The case and control groups were matched according to age and year of implant or visit. Since no differences in results were observed between matched and unmatched analyses, only the results of unmatched analyses are reported. The primary analysis compared the incidence of various end points in the case and control subjects over the person-years of observation, using a modified F-test developed by Cox20 that assumes that the observed events follow a Poisson distribution. The Cox proportional-hazards model21 of time to the occurrence of an end point and the generalized linear model (with log-link function)22 of the incidence of events over person-years of observation were used to compare the rates of end points in the case subjects with those in the control subjects, with adjustment for covariates. Both methods allow for the inclusion of covariates in the models to adjust for their influence on rates and on the comparison of case with control subjects. Age and index year were included in all analyses. All statistical tests were two-tailed, and a P value of <0.05 was considered to indicate statistical significance.
The 749 county residents who received a first breast implant between January 1, 1964, and December 31, 1991 (the case subjects), were followed for 5847 person-years (mean, 7.8 years per case subject). The control subjects from the community included 1498 women who were followed for 12,361 person-years (mean, 8.3 years per control subject). The control subjects with cancer included 306 women with breast cancer who did not receive a breast implant and who were followed for 2703 person-years (mean, 8.8 years per subject). There was little difference in mean age or duration of follow-up between the case and control subjects , but marital status, ethnic background, and smoking history differed significantly.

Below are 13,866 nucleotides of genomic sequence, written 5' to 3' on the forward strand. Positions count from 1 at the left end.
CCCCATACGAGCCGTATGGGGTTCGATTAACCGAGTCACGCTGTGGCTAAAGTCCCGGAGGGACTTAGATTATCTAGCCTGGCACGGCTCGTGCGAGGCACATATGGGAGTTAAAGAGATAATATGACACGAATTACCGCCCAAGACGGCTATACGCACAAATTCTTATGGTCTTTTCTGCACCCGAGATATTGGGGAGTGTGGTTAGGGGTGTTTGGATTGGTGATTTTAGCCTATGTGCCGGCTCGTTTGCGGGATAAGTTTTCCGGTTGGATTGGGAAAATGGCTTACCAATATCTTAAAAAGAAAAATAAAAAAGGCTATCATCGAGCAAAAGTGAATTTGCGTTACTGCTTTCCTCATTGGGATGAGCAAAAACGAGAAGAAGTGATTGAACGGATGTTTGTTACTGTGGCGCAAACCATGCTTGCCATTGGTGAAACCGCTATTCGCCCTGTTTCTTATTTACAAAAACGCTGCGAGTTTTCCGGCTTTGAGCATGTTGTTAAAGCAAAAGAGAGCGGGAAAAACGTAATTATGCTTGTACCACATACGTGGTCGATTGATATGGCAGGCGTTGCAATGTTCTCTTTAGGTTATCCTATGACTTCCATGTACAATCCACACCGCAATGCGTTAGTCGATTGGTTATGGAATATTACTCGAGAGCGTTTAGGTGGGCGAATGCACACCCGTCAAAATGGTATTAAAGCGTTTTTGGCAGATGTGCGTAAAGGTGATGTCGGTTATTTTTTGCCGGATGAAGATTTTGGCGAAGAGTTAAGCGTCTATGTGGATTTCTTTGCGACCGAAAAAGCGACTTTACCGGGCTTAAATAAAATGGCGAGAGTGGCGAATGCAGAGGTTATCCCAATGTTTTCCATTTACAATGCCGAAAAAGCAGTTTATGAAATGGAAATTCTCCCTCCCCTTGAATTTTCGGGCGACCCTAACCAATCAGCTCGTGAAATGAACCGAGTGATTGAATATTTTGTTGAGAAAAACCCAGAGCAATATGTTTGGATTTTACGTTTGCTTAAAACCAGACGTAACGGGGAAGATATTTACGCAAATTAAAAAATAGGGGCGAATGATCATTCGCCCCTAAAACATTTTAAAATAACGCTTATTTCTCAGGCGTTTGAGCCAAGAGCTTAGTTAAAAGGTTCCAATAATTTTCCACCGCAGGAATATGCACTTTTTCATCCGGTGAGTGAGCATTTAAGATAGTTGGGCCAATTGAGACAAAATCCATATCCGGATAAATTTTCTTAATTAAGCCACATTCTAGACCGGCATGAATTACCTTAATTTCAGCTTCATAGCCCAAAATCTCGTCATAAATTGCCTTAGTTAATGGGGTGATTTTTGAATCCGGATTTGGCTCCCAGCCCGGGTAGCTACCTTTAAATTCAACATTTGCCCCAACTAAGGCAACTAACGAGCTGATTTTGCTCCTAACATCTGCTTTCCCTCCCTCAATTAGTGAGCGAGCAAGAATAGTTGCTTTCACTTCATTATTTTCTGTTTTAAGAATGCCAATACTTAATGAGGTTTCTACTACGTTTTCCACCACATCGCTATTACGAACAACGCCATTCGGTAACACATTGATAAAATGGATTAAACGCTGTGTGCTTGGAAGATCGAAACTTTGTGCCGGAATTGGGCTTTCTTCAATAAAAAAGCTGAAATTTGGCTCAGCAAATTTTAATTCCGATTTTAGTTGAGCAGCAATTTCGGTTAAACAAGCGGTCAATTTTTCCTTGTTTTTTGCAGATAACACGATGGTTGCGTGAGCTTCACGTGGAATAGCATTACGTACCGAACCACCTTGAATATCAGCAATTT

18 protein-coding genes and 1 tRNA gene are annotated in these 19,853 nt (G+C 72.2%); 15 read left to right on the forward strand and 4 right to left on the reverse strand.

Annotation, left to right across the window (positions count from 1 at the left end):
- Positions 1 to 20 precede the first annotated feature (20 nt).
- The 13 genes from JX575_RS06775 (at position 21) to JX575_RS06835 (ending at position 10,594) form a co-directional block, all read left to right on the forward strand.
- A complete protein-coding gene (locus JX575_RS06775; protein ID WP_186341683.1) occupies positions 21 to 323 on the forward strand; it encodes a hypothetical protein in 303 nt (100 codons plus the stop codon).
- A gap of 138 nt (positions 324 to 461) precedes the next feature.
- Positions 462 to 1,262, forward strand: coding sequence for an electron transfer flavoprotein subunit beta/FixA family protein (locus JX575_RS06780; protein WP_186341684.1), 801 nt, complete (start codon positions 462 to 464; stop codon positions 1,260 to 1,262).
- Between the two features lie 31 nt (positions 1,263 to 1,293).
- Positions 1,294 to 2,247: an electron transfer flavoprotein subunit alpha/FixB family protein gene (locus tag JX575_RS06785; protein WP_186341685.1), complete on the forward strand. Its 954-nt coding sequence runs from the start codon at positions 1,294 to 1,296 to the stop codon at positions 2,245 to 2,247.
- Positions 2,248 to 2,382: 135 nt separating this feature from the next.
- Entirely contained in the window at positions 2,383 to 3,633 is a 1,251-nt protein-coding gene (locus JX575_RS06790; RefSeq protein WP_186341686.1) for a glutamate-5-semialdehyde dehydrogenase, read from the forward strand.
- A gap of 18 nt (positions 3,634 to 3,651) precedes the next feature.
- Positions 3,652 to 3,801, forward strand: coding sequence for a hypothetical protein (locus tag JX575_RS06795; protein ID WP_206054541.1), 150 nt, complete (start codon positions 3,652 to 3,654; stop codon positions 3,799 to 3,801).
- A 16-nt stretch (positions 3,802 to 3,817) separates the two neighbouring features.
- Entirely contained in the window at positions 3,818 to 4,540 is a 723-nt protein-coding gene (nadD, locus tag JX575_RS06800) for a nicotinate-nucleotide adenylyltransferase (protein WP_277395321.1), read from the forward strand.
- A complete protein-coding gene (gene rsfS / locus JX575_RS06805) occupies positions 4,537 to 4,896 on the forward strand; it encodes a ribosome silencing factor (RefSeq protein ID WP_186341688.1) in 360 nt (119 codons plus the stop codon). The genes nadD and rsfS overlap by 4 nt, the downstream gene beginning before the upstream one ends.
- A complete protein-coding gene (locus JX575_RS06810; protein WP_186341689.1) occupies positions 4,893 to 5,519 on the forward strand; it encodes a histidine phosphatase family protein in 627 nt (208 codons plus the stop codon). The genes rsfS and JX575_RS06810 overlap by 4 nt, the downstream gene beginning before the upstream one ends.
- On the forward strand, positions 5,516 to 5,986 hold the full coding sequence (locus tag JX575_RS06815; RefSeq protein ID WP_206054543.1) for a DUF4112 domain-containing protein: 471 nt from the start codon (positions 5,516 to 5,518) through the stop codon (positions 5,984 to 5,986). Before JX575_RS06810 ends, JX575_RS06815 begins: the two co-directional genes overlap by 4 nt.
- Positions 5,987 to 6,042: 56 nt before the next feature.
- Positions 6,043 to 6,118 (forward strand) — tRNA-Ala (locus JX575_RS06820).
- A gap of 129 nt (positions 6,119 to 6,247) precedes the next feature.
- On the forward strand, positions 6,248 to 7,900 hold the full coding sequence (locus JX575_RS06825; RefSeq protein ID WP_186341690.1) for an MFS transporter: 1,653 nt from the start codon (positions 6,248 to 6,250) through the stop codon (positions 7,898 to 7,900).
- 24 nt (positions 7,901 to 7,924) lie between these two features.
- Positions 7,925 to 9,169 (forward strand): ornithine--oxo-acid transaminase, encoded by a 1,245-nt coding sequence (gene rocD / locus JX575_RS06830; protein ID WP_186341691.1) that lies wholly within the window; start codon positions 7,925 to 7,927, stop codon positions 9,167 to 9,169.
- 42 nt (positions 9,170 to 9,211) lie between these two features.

The case subjects were compared with the control subjects with regard to the occurrence of clinical signs and symptoms of the connective-tissue diseases and other disorders being studied, abnormal laboratory tests suggestive of these conditions, and diagnoses of these diseases. Five of the 749 case subjects had been given a diagnosis of connective-tissue disease (polymyalgia rheumatica in 2 and Sjogren's syndrome, polychondritis, and arthritis associated with inflammatory bowel disease in 1 each), as compared with 10 of the 1498 community controls (3 with ankylosing spondylitis, 2 each with rheumatoid arthritis and systemic vasculitis, and 1 each with psoriatic arthritis, polymyalgia rheumatica, and systemic sclerosis with polyarthritis) (relative risk, 1.06; 95 percent confidence interval, 0.34 to 2.97).
No significant differences were found between the case and control subjects in the relative risk of abnormal results on laboratory testing for antinuclear antibody, rheumatoid factor, or antimicrosomal antibody (Table 4). Abnormal results of the laboratory test for thyroid-stimulating hormone were significantly more frequent among the control subjects than among the case subjects (Table 4).